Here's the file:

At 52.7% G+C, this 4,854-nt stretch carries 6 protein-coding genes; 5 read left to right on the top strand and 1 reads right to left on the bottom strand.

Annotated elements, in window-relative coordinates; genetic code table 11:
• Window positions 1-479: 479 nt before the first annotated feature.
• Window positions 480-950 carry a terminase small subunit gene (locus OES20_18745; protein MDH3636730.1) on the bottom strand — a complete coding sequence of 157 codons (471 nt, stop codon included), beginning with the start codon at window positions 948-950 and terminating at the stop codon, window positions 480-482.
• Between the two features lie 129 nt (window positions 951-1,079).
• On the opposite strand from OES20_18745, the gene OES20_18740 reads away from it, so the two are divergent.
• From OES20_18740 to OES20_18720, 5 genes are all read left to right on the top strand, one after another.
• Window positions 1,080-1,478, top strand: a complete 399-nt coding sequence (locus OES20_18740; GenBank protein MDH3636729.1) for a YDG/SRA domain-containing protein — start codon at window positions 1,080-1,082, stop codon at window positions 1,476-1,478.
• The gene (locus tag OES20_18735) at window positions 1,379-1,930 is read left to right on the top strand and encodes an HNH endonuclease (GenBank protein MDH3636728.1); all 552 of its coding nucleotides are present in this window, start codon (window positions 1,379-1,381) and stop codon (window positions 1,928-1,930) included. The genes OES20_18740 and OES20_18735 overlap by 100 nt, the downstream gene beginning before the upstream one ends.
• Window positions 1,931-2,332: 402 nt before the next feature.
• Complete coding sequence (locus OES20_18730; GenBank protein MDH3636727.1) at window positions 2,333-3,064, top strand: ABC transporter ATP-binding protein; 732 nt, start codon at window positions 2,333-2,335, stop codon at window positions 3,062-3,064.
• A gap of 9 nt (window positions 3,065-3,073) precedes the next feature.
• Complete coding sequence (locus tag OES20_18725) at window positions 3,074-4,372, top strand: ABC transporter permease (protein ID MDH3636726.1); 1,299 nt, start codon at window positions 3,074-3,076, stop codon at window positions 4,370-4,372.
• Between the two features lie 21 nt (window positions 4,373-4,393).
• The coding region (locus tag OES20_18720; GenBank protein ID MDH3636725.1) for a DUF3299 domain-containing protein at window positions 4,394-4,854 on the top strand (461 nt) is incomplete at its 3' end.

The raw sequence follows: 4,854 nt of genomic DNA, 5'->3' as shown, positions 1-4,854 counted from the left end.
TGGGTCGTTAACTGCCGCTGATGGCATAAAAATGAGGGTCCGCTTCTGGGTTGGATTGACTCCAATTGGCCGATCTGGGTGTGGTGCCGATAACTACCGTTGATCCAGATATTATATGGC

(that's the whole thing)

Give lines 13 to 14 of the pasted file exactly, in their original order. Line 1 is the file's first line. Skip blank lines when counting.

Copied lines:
• Complete coding sequence (locus tag OES20_18725) at window positions 3,074-4,372, top strand: ABC transporter permease (protein ID MDH3636726.1); 1,299 nt, start codon at window positions 3,074-3,076, stop codon at window positions 4,370-4,372.
• Between the two features lie 21 nt (window positions 4,373-4,393).